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Doctor closes rural after-hours clinic citing overwhelming demand, complex cases

Dr. Debi O'Leary says she was forced to close her weekly after-hours clinic because the endeavor was becoming too demanding. (Submitted by Dr. Debi O'Leary - image credit)
Dr. Debi O'Leary says she was forced to close her weekly after-hours clinic because the endeavor was becoming too demanding. (Submitted by Dr. Debi O'Leary - image credit)

A family doctor who ran a weekly after-hours clinic in western New Brunswick says she's had to close it less than a year after opening due to overwhelming demand from patients showing up with complex medical conditions.

Dr. Debi O'Leary opened the clinic in the Canterbury Community Centre last spring, with the goal of offering care to people who needed quick access to a physician for minor ailments, routine screening and prescription refills.

But within months of opening, O'Leary said she began seeing more and more patients presenting with issues like congestive heart failure, diabetes and cancer.

Already balancing other patients from her regular family practice, O'Leary said the demands from the after-hours clinic became too much to handle.

"When somebody comes in and you diagnose them, especially say a new diabetic, they're going to need medication, they're going to need follow-up [care] every so many months, you have to look at all the other physical concerns that they have, whether they also have, say, hypertension and chest pains and other things that go hand in hand with diabetes," O'Leary said.

"You have to take responsibility for the care of the people that you initiated on, and it's been very difficult to do that."

The Canterbury Community Centre is located in Lakeland Ridges, a sprawling rural municipality of 2,600 people taking in the former villages of Meductic and Canterbury, between the St. John River and the Canada-U.S. border.

It was created as part of the province-wide local government reform at the beginning of last year.

The provincial reform created new municipal entities across the province, including combining Canterbury, seen here, with Meductic.
The provincial reform created new municipal entities across the province, including combining Canterbury, seen here, with Meductic.

O'Leary's after-hours clinic was run out of the Canterbury Community Centre, located in the sprawling municipality of Lakeland Ridges, home to about 2,600 people in western New Brunswick. (Shane Fowler/CBC)

O'Leary operated the Lakeland Ridges after-hours clinic on Tuesday evenings, and on some days, would open it at 5 p.m., and be there until 10 p.m.

And on days when she saw patients with more complex needs, she found herself doing more follow-up work the next day, which would impact her work and that of her staff at her regular practice.

"I just started to feel overloaded, and I started to realize that there was only one of me and if I keep doing this, it's a detriment to being able to do my own practice and follow up with my own patients."

CBC News asked for an interview with Health Minister Bruce Fitch about the clinic's closure, but did not receive one.

Instead, Department of Health spokesperson Sean Hatchard, in an email, said the province is working to encourage opportunities for team-based care models that include after-hours clinics.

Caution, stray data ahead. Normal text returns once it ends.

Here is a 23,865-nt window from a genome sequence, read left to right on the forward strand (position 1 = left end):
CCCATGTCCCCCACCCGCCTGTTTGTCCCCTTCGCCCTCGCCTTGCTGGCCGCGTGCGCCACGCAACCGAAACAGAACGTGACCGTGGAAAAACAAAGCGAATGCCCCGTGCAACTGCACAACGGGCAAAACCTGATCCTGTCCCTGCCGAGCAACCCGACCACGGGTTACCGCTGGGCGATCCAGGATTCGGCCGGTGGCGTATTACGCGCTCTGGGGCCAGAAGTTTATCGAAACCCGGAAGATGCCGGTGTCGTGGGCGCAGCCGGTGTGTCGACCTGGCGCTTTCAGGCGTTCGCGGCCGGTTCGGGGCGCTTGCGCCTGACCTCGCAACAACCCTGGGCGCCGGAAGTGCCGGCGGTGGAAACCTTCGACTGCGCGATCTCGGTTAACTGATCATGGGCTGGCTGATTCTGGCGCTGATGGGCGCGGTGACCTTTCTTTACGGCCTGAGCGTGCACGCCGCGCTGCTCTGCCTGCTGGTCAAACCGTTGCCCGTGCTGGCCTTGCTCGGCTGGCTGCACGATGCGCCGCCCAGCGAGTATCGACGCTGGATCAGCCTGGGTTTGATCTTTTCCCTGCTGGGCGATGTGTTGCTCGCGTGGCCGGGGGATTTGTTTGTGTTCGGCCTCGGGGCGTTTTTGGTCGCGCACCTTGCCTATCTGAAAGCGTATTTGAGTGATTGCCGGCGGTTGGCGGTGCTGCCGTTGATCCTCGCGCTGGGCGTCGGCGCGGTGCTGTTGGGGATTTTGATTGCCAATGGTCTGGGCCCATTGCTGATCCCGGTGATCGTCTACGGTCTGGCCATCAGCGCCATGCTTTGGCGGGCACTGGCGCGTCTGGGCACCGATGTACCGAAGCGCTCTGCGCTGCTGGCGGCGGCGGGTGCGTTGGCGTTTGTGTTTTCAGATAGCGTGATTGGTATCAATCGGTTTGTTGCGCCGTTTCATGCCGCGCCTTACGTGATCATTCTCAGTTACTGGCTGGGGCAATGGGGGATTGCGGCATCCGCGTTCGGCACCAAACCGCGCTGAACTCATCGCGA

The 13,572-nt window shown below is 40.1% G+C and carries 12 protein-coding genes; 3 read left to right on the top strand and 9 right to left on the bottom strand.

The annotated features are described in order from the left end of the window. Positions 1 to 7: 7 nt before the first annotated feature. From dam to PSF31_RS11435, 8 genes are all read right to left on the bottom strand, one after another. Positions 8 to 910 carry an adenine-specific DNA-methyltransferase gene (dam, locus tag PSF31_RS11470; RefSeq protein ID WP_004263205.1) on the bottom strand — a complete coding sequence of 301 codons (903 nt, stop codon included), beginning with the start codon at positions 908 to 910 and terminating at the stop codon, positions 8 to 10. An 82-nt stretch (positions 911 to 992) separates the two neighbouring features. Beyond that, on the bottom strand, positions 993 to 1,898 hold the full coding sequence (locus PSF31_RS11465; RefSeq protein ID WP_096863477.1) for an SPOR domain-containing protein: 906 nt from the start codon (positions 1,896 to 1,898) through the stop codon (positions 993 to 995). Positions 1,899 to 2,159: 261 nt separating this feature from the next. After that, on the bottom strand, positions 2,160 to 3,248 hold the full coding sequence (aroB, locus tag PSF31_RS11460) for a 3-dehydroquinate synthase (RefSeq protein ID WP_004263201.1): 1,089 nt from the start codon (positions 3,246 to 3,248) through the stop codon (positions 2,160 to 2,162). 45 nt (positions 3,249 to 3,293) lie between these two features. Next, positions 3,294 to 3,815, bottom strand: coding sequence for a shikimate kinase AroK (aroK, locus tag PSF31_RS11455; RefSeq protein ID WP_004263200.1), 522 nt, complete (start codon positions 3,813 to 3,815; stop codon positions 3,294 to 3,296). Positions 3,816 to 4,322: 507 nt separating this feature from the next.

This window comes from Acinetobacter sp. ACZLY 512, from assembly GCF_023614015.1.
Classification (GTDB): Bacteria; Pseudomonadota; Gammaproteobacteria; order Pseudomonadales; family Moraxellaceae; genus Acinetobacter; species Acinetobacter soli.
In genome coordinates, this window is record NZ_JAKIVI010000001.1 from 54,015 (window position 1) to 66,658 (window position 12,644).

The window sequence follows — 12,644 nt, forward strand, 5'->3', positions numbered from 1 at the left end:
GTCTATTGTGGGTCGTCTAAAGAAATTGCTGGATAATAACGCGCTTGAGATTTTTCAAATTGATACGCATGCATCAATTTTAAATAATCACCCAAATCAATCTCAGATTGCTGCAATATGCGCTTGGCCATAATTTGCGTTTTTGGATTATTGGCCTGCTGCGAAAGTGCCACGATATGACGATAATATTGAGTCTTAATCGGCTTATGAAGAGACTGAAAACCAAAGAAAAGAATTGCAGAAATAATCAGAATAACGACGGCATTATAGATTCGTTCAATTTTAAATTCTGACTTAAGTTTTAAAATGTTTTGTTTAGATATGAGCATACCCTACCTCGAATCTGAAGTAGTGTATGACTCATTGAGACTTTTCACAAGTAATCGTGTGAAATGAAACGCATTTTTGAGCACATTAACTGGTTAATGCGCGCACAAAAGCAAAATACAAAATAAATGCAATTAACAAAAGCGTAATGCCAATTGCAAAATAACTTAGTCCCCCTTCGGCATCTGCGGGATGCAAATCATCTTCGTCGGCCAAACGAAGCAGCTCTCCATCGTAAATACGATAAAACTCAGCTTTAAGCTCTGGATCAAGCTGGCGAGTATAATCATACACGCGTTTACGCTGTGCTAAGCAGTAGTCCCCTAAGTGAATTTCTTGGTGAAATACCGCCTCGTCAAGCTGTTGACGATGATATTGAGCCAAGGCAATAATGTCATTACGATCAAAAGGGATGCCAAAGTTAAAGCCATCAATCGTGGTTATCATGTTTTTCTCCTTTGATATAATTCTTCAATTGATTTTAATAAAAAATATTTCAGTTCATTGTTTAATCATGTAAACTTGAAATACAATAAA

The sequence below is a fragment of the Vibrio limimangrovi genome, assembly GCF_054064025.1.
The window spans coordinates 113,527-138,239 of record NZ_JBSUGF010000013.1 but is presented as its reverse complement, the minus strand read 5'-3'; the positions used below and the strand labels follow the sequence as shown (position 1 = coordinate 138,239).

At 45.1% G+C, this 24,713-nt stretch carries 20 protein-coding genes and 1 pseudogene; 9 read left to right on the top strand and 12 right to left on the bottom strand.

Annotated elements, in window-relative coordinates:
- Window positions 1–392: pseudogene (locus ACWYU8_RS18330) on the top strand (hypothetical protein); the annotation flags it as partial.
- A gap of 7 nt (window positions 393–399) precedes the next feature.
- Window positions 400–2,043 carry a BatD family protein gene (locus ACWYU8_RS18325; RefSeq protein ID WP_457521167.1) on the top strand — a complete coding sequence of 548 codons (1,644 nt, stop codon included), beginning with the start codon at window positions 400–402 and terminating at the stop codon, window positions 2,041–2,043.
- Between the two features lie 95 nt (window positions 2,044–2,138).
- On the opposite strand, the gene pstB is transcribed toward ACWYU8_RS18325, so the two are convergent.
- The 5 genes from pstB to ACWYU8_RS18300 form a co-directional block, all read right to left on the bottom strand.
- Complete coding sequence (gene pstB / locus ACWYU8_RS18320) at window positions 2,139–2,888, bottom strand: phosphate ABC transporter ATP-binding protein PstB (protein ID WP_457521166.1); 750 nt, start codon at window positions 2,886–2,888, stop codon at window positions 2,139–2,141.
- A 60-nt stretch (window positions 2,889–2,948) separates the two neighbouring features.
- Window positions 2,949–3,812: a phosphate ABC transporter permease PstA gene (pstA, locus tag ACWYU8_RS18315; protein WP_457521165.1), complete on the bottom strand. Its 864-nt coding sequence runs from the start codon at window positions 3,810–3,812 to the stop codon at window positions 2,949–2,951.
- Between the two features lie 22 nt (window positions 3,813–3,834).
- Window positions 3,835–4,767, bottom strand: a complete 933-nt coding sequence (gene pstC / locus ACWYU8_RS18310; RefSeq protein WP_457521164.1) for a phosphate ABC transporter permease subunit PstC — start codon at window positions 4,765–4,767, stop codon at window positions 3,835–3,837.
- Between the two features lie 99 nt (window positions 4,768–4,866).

He said such models can also offer access to care by other providers when a patient's regular provider is unavailable.

Hatchard said the department is also working with partners to fill health-care positions as quickly as possible, adding that 109 physicians have recently been hired, resulting in a net increase of 49 new doctors in the province between April 2023 and Jan. 31.

'We've identified a desperate need'

O'Leary said she thinks the challenges she had with the clinic speak to a wider problem in New Brunswick's health-care system.

She said many of the patients who showed up to the after-hours clinic didn't have family doctors, and were turning to her because it was their best option besides showing up to a hospital's emergency room.

"I mean, we've identified a desperate need and I think everybody kind of knows about that," she said, noting that some patients hadn't been seen by a physician for two or three years.

O'Leary said her after-hours clinic was mostly a solo operation, with support at times from medical school graduates who had been placed alongside her for their residency.

She said she thinks the model she tried could work, but to be successful would need funding from either the Horizon Health Network or the Department of Health in order to hire more staff.

A loss for community

Lakeland Ridges Coun. Randy Stairs was "disheartened" to learn that O'Leary closed the after-hours clinic.

He said the clinic was a valuable service to residents, particularly those who don't have family doctors.

Making the loss worse, Stairs said another family doctor in the area plans to leave the province entirely, leaving the health care of many more people, including him and his wife, in question.

"The wife and I have got to go shopping somewhere to try to find a doctor. The medical clinic would have been really handy," he said.

"We're going to wind up going to [the emergency room] until such time — it could be a year, two years, three years. We don't know. We have no idea, and it's a big problem."